Other than playing the game of baseball, Chris Woodward shares little in common with Ted Williams except they both once elected to hit in the final game of the regular season and risked their batting average.
On the final day of the regular season in 1941, Williams elected to hit despite the fact he was batting .400.
On the final day of the regular season in 2007, Woodward elected to hit despite the fact he was batting .200.
“No one knew I was hitting .200; I knew. I knew if I got an out, I’m dropping to .199,” the new Rangers manager said. “I knew .201 was a lot better than .199. It’s still awful but it looks a lot better on your baseball card.”
Famously, Williams went 6-for-8 in the doubleheader to finish with a .406 average.
Dubiously, Woodward was 0-for-1 and finishing batting .199.
The at-bat, and more specifically the decision to take it, is a defining moment for a life and a career.
“I cannot look at myself in the mirror and sit on a .200 batting average. That’s embarrassing,” he said. “I’m not Ted Williams here. Everyone has heard that story. This is the .200 Ted Williams story.”
DO YOU WANT THE AT-BAT
By the time Woodward was with the Atlanta Braves in 2007, he was in his ninth season in the majors, and his production had begun sliding.
The Braves were playing the Astros on the final day of the regular season in a game that had no significance in the standings.
Woodward, who in the previous game went 0-for-1, was not in the starting lineup. He was sitting on .200.
“Look, .201 or .200 still sucks, but it looks a lot better than .199,” he said.
Braves third baseman Chipper Jones was to be taken out of the game, and batting coach Terry Pendleton asked Woodward if he wanted to bat, as a pinch hitter. Woodward said it was not his decision, so if they wanted him to take it he would.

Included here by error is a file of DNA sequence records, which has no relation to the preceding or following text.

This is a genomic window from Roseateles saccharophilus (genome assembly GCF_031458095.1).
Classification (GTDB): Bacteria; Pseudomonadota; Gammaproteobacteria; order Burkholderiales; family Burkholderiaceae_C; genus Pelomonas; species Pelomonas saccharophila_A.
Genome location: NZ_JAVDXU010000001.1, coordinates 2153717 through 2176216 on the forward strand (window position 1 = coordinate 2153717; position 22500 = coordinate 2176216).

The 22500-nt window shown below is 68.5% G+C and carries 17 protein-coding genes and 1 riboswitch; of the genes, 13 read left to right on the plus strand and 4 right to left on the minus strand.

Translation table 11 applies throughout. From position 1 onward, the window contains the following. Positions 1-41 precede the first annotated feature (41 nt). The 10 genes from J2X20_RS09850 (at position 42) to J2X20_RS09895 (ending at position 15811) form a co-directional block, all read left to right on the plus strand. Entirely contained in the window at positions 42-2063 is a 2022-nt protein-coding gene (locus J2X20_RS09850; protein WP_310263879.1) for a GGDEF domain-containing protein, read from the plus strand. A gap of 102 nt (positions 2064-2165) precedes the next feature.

“I knew full well what was at stake; I could have said no. Like, what’s the point?” he said. “But, I’m not that guy. I’m not going to be that guy and I tried not to be that guy my whole career. I’m going to; I’m nowhere near Ted Williams, obviously, but I’m going to do it.
“I knew I was up against it and I had not been swinging it well. I knew the likelihood of me getting a hit wasn’t very good. Maybe a walk would keep me at .200. I’m willing to sacrifice that.”
Woodward took the at-bat in the top of the seventh inning, and he struckout on a 1-2 pitch.
Immediately on the scoreboard in Houston, Pendleton saw Woodward’s average updated. Woodward’s average was an MLB position player worst .199 that season.
I’M NOT GOING TO BE THAT GUY
In the clubhouse after the game, Pendleton approached Woodward.
“Why didn’t you tell me?” Pendleton asked. “Woody’ ... why? You didn’t have to do that. If you had said anything I would never have asked you to do that.”
Woodward told Pendleton, “TP, one day I’ll have this story to tell. I’ve hated guys who did that and I was never going to be that guy.”
Woodward played three more big league seasons, but his days as a regular player were over.
Today, as a big league manager, there is a pride in taking that final at-bat.
“Those decisions I think kinda defined me,” he said. “One day I’ll look back and I’ll see the numbers and I won’t care.”
Today, as a big league manager, he sees the error. The error wasn’t taking the at-bat, but his approach overall to it.
“When I stepped in, I knew I was chasing a hit. When you’re chasing a hit, all process goes out the door,” Woodward said. “As a player I had a ton of fear. When you’re good, you don’t. And some guys naturally don’t have fear. For 75 to 80 percent of players there is an anxiety, expectations, fear of failure – what are those driven by? Results.
“If I have results, I have no fear.”
It’s not exactly Ted Williams, but taking one extra at-bat is a defining point for Chris Woodward nonetheless.